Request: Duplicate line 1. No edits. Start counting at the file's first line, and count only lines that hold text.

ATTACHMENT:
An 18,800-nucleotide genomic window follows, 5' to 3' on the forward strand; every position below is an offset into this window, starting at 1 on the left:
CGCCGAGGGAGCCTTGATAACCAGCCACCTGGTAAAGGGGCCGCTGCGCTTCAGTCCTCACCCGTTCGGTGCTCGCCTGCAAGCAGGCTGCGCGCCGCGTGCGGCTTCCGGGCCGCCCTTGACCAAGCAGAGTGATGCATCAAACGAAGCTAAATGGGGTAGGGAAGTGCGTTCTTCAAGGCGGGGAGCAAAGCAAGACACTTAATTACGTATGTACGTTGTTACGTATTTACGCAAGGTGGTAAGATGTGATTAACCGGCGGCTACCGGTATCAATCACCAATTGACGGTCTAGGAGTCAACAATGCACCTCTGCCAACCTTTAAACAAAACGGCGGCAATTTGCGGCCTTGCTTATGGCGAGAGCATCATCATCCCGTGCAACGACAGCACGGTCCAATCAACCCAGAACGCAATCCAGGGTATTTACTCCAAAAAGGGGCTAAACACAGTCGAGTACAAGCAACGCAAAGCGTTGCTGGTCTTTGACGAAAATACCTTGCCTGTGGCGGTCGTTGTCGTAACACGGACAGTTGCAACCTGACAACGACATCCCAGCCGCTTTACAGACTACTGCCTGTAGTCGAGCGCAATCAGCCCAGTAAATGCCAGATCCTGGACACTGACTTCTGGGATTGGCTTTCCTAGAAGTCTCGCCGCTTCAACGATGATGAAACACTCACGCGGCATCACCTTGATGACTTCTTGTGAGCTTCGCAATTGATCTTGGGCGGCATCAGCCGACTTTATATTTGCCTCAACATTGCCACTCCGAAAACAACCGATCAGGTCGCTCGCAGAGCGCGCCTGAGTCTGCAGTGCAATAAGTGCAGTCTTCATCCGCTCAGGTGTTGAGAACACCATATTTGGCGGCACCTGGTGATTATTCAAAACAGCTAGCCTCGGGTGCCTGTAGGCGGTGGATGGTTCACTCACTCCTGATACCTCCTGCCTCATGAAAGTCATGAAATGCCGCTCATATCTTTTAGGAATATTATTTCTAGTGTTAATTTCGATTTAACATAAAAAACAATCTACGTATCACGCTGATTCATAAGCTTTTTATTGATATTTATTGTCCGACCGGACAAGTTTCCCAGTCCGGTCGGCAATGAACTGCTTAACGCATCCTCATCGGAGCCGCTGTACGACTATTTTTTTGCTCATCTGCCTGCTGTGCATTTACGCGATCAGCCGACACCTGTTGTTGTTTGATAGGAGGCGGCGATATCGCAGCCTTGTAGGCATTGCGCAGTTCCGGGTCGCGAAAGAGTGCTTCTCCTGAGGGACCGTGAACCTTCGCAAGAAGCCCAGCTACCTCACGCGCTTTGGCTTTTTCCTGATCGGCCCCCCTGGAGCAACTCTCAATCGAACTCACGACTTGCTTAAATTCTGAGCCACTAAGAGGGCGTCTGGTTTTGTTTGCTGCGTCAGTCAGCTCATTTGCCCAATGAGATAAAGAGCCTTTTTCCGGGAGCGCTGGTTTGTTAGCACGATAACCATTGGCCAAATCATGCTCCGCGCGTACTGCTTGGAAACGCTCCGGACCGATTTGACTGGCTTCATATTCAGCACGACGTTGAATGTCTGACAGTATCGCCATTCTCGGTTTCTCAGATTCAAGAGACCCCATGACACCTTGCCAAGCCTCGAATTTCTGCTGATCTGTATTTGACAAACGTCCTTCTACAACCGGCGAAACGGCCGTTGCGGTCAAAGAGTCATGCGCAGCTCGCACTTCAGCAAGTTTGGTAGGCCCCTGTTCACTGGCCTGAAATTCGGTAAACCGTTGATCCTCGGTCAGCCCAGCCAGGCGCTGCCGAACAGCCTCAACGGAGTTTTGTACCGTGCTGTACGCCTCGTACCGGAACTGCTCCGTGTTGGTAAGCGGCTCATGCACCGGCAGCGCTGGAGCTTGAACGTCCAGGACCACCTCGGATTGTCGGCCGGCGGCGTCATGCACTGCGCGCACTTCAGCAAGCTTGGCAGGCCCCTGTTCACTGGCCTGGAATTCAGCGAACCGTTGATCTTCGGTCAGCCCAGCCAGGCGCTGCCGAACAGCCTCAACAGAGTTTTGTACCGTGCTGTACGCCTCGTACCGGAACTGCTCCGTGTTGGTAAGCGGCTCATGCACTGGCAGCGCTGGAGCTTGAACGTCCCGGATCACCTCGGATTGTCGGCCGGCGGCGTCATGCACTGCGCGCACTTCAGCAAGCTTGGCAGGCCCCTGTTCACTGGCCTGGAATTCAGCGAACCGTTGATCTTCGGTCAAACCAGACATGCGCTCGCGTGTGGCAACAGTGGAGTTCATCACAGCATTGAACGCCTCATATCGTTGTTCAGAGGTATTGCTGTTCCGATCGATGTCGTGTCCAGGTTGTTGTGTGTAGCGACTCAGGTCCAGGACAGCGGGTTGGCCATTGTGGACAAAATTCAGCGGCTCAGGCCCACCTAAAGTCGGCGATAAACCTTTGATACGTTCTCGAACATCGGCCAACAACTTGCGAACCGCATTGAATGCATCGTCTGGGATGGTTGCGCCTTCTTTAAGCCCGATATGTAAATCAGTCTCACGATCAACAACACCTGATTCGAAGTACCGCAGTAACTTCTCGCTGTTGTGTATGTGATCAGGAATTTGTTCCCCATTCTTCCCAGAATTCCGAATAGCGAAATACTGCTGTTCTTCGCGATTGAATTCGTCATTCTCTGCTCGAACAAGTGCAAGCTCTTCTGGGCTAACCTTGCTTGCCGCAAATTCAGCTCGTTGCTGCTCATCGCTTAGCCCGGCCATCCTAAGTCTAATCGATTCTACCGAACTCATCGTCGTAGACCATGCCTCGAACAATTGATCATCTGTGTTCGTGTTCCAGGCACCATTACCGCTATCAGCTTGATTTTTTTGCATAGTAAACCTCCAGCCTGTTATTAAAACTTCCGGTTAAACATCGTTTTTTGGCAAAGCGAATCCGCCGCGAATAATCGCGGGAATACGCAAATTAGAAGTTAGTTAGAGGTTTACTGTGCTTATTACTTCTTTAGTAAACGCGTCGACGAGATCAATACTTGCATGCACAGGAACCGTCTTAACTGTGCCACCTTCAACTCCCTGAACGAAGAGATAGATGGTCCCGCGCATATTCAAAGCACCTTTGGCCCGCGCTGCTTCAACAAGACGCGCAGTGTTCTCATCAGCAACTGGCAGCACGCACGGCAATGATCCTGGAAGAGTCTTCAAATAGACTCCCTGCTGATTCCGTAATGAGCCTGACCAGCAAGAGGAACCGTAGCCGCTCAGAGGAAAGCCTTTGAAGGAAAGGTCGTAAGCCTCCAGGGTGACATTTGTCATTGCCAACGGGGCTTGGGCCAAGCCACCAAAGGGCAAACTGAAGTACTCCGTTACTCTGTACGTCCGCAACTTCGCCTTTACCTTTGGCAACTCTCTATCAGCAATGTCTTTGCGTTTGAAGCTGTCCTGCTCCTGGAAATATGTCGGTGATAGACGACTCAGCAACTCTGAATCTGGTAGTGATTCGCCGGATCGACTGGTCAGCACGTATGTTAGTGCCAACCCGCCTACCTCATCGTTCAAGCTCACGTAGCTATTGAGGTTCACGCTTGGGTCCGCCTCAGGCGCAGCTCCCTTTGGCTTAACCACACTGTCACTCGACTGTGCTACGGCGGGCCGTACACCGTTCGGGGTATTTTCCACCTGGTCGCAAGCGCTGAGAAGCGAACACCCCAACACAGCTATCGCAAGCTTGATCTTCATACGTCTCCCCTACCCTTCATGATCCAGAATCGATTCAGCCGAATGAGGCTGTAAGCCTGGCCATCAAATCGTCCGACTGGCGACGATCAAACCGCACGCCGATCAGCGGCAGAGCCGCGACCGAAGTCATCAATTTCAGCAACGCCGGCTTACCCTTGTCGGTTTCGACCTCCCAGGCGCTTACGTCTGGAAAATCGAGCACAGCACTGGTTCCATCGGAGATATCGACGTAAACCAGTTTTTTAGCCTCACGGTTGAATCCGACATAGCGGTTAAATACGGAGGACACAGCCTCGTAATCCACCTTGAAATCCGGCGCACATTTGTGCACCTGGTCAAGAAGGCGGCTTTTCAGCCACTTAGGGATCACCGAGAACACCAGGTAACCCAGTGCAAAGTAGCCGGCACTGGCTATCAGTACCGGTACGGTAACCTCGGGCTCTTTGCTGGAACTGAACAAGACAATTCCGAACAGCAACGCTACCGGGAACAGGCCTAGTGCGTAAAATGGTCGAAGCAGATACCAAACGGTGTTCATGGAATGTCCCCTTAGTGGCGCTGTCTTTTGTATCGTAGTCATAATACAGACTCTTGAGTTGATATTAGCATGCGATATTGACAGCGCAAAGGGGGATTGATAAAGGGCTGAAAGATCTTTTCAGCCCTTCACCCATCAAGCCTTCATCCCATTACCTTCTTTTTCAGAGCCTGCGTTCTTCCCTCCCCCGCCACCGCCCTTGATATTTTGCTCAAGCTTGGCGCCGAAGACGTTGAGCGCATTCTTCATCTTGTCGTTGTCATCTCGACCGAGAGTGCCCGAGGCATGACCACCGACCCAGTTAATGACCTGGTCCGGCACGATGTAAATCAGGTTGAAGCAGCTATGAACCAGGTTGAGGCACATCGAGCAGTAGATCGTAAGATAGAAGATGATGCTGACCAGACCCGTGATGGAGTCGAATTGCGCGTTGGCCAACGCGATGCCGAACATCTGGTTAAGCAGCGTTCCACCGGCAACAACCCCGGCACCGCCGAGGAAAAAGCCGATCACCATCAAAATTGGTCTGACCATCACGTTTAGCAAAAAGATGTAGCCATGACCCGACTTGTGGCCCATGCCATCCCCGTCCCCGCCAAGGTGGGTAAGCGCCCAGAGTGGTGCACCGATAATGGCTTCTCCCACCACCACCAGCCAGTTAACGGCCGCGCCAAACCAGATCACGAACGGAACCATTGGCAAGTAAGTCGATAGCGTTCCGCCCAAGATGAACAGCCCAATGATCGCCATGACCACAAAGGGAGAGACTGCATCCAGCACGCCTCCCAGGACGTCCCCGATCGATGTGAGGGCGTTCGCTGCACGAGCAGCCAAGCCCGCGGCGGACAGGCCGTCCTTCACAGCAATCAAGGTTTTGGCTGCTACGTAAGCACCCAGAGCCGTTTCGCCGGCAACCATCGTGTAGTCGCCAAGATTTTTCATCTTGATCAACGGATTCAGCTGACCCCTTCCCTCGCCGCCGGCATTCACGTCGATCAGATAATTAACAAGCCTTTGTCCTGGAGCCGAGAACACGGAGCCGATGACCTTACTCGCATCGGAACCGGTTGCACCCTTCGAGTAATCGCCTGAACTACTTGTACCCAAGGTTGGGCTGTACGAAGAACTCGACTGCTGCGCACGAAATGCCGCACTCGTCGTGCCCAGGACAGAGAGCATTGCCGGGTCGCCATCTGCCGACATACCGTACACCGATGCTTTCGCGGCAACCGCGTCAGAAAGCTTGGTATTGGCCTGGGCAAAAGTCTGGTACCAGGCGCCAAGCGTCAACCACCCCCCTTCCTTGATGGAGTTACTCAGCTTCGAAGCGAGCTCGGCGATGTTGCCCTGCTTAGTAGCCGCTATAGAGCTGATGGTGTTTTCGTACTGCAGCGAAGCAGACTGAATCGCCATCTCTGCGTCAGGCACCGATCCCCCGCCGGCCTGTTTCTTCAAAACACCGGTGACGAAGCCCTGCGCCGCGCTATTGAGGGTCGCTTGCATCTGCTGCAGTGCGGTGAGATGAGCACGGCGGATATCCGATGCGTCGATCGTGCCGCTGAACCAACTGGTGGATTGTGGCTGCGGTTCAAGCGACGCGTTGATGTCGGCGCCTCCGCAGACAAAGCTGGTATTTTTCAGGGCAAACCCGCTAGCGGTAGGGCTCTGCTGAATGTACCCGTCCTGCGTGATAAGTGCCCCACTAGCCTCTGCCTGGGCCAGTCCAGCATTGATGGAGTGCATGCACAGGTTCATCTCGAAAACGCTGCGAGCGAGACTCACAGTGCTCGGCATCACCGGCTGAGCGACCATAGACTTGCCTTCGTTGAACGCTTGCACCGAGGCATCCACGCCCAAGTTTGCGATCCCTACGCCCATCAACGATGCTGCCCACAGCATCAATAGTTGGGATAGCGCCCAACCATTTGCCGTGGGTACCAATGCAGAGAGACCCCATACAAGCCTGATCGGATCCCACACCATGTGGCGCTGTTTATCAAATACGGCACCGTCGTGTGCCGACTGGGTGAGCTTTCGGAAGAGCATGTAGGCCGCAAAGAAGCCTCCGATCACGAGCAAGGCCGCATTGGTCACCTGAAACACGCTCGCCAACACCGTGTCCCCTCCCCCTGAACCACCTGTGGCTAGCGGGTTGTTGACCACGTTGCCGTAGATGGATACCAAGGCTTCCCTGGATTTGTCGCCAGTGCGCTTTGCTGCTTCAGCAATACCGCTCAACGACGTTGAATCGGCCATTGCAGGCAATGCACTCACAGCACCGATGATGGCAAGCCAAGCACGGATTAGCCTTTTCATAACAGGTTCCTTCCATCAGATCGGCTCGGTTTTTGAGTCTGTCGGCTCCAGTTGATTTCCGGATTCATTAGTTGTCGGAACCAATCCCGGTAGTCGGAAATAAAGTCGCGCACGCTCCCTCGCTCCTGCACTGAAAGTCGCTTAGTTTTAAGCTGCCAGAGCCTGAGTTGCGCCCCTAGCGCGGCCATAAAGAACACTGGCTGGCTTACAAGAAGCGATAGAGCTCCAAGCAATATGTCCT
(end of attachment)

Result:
An 18,800-nucleotide genomic window follows, 5' to 3' on the forward strand; every position below is an offset into this window, starting at 1 on the left: